So I learned my lesson for next year... get a flu shot! That was my only run in with any doctor the entire year, and I paid $35 a month for my $200 bill. Now Thursday I get the joy of having the wellness visit I know all women look forward to as if it were Christmas, but these visits don't require a deductible so I'm hoping for a smaller bill. I'll wait til then to make my final decision, but the numbers don't lie. If I were to stay with the same plan next year, I'd be paying $50 a month for my coverage... which doesn't actually do anything for me until I reach the $1250 deductible (which will never happen) or I can pay $10 a month and still pay the same price out-of-pocket until I reach the $2000 deductible. And even IF I meet the deductible, I still have to pay 20-30%, depending on the plan.
Potential savings by switching plans: $480

Now as long as I don't get hit by a bus or catch on fire, the change will be worth it.

Sunday, July 8, 2007

An introduction of sorts...

The need to do something academic has overpowered me these past few days. Going along with the current trend, I decided that a blog would be good use of my time and a way for me to document these times in my life. By "these times", I mean my close encounters with the third kind, aka pre-teens and teenagers.

Hi, I'm Ms. Longhorn and I'm a middle school math teacher. (All together now... "Hi, Ms. Longhorn.")

That's right, not only do I choose to work with and teach the melodramatic members of society on a daily basis, but I choose to teach them the work of the devil (at least that's what most of them think): math. That's right, I do have a death wish. But MATH + TEENAGERS = FUN in my book.. see how I incorporate a little math in there for you? You are smarter already!

Unlike most of my friends in college, I didn't always want to be a teacher. I didn't have a chalkboard and pretend classroom when I was little. I played sports, rode my bike, tormented my sister and was generally getting into things I shouldn't have been. Teacher was not on that list. I always loved kids and being around them. I started babysitting at the age of 11 for the neighborhood kids, and could have had a full-fledged business by the time I was 19. Don't tell the IRS, but I pocketed some major dough from 2000-2002! But all the while, my main focus was on animals. I grew up with many, starting from my childhood border collie who died when I was 16, to the cat we adopted when my parents divorced in 1993 (who made the trek with me to college and is back with me now living on my own), to the poodles we got a few years later. Intermingle 20 cats (long story, but we basically became a shelter for slutty female cats), 2 other short-term canine live-in's, 2 rabbits, 2 gerbils, 8 birds and a few fish along the way and that covers the pet portion of my life. So, could you blame me for wanting to be a vet? This stayed with me until I did a research project in 7th or 8th grade where I shadowed our family vet. Didn't take long for me to figure out I couldn't stomach most of the things involved in that profession. Blood and needles out, I just wanted to play with the pets.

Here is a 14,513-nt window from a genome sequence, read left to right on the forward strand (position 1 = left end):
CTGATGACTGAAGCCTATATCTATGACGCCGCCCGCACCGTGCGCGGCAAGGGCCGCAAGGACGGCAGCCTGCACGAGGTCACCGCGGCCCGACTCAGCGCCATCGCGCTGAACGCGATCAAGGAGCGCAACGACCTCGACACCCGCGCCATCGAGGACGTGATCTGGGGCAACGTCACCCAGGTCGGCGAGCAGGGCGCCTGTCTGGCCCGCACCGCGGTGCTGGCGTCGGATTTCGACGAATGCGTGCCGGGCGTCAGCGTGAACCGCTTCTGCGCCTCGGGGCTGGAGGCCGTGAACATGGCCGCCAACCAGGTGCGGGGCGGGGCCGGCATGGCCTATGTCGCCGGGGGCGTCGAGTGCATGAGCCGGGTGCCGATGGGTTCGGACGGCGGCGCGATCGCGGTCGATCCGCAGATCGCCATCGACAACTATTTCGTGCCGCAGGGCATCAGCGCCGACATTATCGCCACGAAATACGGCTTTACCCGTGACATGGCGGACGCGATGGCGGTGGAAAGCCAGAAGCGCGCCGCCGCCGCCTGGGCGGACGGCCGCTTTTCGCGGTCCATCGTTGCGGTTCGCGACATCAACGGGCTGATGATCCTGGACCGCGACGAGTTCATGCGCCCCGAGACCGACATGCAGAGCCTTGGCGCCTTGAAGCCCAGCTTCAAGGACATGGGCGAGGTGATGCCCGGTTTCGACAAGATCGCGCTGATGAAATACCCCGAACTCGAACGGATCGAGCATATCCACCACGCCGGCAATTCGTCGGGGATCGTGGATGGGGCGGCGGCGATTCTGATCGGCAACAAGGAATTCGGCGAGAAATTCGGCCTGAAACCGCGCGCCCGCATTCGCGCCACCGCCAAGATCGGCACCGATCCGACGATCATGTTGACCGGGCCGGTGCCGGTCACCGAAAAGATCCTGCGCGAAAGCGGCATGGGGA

Fast forward a few years and that brings you to my fascination with whales and dolphins. I could have been on Free Willy, minus the vandalizing and foster child part. Sea World ranks up there with Disneyworld on what makes me giddy and happy. So one summer in HS, my best friend and I sign up for a camp through the state university that runs a marine biology program. I loved it! Learning about the ecosystems and family dynamics of whales and dolphins, tracking them out in the Gulf of Mexico and working with a rescue group that helps stranded marine life; all awesome. Necropsies and wetsuits; not awesome. We already established the blood and needle thing, lets go ahead and add dead things to that list too. Being the ripe old age of 16, that suddenly got bumped down on my list, with the top spot as blank as ever. So I head into my senior year of high school, now having no idea what I want to do in college. I was accepted into the work program in school, which allowed me to leave as early as noon to work outside of school. I either had to have a food-service job or a daycare job. Having worked at CiCi's the year before, food service was out. Props to anyone who waits tables or works in the restaurant industry... people are very crabby about their food.